Going pro? Get yourself some subscriptions!

Disclaimers: What I propose here, is not the 1 proposal to rule them all. Each project is unique and each client has their own needs. With that said, let’s see how many subscriptions we need.

I have seen quite many approaches, when it comes to Azure Landing Zones and Cloud Architecture. I have seen architects putting everything in a single subscription (named after their client) and telling apart Production from Test by naming their resource groups accordingly. I have also seen projects where each product! had its own subscription (when asked, the guy responsible for that responded that it would be easier to kill a product). Personally, I prefer a different approach, one that was somehow presented in an my previous blog post Azure-as-a-Restaurant.

My idea is based on Microsoft’s recommendation (as seen in the featured image), combined with what I have tried and seen to work well.

Seems pretty straight forward, right? It does and it is, but it also seems to describe a large-scale project, run by a big client with various departments, with different needs and with good organizational structures. This is not always the case when working with small, medium or even sometimes large clients, so I have come up with a model that at least in my experience, works decently for small & medium sized clients.

The approach I find most suitable

Why only one Tenant?

Because I never needed more than one and having more than one would only cause me problems. In 100% of the projects that I have been involved, all the budget came from the same pocket and most importantly, because that’s where Azure AD lives. I want to administrate Identity issues as easily as possible and it is much easier to restrain access from a Subscription (using RBAC and scopes) than to bring in users from other tenants.

The only scenario where I would end up having multiple tenants, is if were to migrate a solution.

Why only one Management Group?

Again this is more of a budget overview question and I never had the need of breaking down the budgets on that level.

Why 4 (or 3) subscriptions?

Actually, the most important question is why not only 1 subscription? Besides being able to administrate the budgets based on needs, this division is based on common sense and business logic. We need to be able to kill the whole environment without having to worry if we kill something in Production. Separation of concerns is of crucial importance in Cloud Architecture (as well as in Software Architecture). By creating one subscription for each environment we can:

  1. have a better overview of the costs.
  2. be sure that we don’t experiment in prod environment.
  3. have all groups working without disrupting each other.

Starting from the right wing, obviously, inside the Prod subscription, we create resource groups, where we have all our resources. This is the most important environment as this is where all the real work happens. This is what our clients use and what has to be best protected and managed. All data in this subscription is real, up-to-date and official data. All resources in this subscription, are configured so that they cover the client’s performance needs which means that expensive tiers will be used.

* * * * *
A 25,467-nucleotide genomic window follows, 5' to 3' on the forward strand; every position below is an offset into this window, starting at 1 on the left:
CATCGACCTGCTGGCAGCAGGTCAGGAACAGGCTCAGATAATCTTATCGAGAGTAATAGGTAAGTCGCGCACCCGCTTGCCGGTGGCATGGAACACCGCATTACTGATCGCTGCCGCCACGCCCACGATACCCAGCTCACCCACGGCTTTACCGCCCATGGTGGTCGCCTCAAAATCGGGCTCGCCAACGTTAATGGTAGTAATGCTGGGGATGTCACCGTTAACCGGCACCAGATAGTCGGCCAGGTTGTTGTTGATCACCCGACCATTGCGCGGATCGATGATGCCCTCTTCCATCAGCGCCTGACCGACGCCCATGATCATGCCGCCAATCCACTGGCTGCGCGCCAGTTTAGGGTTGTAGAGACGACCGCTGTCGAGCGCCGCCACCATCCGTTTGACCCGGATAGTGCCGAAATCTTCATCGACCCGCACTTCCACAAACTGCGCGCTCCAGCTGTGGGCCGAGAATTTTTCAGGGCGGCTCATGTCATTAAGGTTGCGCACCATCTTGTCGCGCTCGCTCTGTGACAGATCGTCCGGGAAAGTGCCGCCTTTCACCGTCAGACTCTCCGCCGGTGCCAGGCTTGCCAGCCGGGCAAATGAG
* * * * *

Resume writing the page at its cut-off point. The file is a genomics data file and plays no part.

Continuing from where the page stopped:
The RC (release candidate) subscription is in this scenario used by the client, to test a new Release Candidate. The engineers have made some changes, either in the applications, or in the infrastructure, and the client has been notified that the team now feels confident with this release candidate. The data inside this subscription have been copied from the Prod-subscription, anonymized and maybe even cropped (we might not need all 20 years of data outside of Production). Thus, the client can perform test in “real life conditions”, without disrupting production. All resources have the minimum required configuration so that we can mirror Production, without paying for performance we don’t need. Practically this means that we only select higher tiers, if we need a feature that’s unavailable in the lowest tiers.

The Test subscription, is where the developers perform integration tests. It is the same as RC but it can contain mistakes, it can be ruined at any time and it is clearly used for testing purposes. This subscription can be skipped if the client does not mind having and unstable RC-environment. I never recommend it, but if budget is a big issue then skipping this environment is an easy target. Data here come from the RC-environment and all resources have the cheapest tier possible, unless a specific feature demands a higher tier.

Last but not least, the (Dev)elopment subscription is kind of a developer’s playground. It is a place for experimentation and a place that can be deleted and re-created at any time. Then why do we even need it? one could wonder. After all, who has the luxury of wasting money on playground-subscriptions. We need it, simply, because most Azure resources cannot be emulated, like the Azure Functions and the Storage accounts can.

How do we make sure that the subscriptions remain identical?

Long story, and sometimes we don’t. As described above, going from right to left, the environments become more flexible and dynamic. How we re-generate X number of identical environments is a subject worth it’s own blog post, tldr: IaC.

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